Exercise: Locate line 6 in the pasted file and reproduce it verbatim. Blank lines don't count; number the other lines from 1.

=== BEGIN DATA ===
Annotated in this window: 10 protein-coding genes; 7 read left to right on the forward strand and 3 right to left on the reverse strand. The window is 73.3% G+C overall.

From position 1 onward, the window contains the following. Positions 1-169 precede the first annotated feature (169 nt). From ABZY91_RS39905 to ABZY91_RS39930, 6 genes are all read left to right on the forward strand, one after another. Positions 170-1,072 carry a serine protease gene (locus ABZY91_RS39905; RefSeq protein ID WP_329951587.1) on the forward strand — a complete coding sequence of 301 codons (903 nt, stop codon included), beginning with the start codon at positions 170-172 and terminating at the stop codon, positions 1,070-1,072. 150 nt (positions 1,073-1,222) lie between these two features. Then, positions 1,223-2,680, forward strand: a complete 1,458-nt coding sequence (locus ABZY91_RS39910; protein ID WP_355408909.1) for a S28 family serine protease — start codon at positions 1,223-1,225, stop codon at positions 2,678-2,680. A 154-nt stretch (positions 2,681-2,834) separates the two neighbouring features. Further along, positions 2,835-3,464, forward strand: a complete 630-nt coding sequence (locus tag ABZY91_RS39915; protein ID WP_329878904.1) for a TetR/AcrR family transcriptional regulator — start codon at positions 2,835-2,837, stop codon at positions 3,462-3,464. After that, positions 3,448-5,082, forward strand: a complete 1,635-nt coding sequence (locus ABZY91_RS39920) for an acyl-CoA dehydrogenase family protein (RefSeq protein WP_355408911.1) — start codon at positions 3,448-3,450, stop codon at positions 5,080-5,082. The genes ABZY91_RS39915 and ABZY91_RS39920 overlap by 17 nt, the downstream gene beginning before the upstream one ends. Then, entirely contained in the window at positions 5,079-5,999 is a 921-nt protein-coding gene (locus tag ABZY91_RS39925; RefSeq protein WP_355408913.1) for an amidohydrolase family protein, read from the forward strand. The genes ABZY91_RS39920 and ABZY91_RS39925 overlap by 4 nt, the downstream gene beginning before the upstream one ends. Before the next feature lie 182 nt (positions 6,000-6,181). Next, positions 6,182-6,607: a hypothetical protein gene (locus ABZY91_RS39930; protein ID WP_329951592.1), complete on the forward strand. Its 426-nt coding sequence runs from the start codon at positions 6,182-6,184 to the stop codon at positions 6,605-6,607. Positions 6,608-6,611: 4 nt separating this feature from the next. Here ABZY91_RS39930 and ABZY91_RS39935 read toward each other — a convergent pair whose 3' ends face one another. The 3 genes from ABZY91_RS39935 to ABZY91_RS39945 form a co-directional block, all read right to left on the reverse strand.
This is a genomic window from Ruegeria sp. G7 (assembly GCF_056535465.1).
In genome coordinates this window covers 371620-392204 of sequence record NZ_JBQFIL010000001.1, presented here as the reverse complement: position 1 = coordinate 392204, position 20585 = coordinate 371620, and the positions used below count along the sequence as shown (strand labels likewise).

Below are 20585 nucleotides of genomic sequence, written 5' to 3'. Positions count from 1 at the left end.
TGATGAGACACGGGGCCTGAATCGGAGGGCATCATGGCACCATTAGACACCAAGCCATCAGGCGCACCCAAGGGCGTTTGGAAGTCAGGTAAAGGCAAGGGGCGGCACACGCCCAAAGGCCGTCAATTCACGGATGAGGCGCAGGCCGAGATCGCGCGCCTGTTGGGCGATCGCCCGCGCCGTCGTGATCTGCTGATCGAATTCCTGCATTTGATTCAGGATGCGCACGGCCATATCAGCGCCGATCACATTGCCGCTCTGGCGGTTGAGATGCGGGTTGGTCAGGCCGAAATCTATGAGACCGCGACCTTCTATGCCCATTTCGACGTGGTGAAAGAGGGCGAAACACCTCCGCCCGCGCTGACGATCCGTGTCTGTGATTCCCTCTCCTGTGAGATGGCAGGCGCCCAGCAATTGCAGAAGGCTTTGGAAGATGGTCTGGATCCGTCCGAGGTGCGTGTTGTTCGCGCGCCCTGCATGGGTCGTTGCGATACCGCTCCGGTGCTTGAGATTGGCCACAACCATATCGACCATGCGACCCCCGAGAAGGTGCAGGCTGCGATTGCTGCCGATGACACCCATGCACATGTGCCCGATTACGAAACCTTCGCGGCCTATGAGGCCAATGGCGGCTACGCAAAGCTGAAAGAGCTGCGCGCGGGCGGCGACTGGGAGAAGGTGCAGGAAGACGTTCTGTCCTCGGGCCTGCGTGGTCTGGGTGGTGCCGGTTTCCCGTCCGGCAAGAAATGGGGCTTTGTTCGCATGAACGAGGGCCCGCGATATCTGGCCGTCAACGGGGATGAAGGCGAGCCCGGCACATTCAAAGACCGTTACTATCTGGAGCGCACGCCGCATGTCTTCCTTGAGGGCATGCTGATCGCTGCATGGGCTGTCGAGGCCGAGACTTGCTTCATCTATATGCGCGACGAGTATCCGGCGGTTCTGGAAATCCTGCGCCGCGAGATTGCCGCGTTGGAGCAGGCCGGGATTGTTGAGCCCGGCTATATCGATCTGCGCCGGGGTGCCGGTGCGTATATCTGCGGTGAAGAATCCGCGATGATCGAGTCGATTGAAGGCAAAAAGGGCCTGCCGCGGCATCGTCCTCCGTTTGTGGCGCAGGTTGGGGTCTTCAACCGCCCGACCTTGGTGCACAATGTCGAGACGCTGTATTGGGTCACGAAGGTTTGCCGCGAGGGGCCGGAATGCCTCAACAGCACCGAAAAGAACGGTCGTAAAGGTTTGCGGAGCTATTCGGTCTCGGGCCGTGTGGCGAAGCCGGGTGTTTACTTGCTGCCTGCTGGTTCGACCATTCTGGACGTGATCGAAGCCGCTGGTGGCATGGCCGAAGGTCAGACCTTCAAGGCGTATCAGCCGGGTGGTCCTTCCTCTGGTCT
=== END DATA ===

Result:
TGATGAGACACGGGGCCTGAATCGGAGGGCATCATGGCACCATTAGACACCAAGCCATCAGGCGCACCCAAGGGCGTTTGGAAGTCAGGTAAAGGCAAGGGGCGGCACACGCCCAAAGGCCGTCAATTCACGGATGAGGCGCAGGCCGAGATCGCGCGCCTGTTGGGCGATCGCCCGCGCCGTCGTGATCTGCTGATCGAATTCCTGCATTTGATTCAGGATGCGCACGGCCATATCAGCGCCGATCACATTGCCGCTCTGGCGGTTGAGATGCGGGTTGGTCAGGCCGAAATCTATGAGACCGCGACCTTCTATGCCCATTTCGACGTGGTGAAAGAGGGCGAAACACCTCCGCCCGCGCTGACGATCCGTGTCTGTGATTCCCTCTCCTGTGAGATGGCAGGCGCCCAGCAATTGCAGAAGGCTTTGGAAGATGGTCTGGATCCGTCCGAGGTGCGTGTTGTTCGCGCGCCCTGCATGGGTCGTTGCGATACCGCTCCGGTGCTTGAGATTGGCCACAACCATATCGACCATGCGACCCCCGAGAAGGTGCAGGCTGCGATTGCTGCCGATGACACCCATGCACATGTGCCCGATTACGAAACCTTCGCGGCCTATGAGGCCAATGGCGGCTACGCAAAGCTGAAAGAGCTGCGCGCGGGCGGCGACTGGGAGAAGGTGCAGGAAGACGTTCTGTCCTCGGGCCTGCGTGGTCTGGGTGGTGCCGGTTTCCCGTCCGGCAAGAAATGGGGCTTTGTTCGCATGAACGAGGGCCCGCGATATCTGGCCGTCAACGGGGATGAAGGCGAGCCCGGCACATTCAAAGACCGTTACTATCTGGAGCGCACGCCGCATGTCTTCCTTGAGGGCATGCTGATCGCTGCATGGGCTGTCGAGGCCGAGACTTGCTTCATCTATATGCGCGACGAGTATCCGGCGGTTCTGGAAATCCTGCGCCGCGAGATTGCCGCGTTGGAGCAGGCCGGGATTGTTGAGCCCGGCTATATCGATCTGCGCCGGGGTGCCGGTGCGTATATCTGCGGTGAAGAATCCGCGATGATCGAGTCGATTGAAGGCAAAAAGGGCCTGCCGCGGCATCGTCCTCCGTTTGTGGCGCAGGTTGGGGTCTTCAACCGCCCGACCTTGGTGCACAATGTCGAGACGCTGTATTGGGTCACGAAGGTTTGCCGCGAGGGGCCGGAATGCCTCAACAGCACCGAAAAGAACGGTCGTAAAGGTTTGCGGAGCTATTCGGTCTCGGGCCGTGTGGCGAAGCCGGGTGTTTACTTGCTGCCTGCTGGTTCGACCATTCTGGACGTGATCGAAGCCGCTGGTGGCATGGCCGAAGGTCAGACCTTCAAGGCGTATCAGCCGGGTGGTCCTTCCTCTGGTCT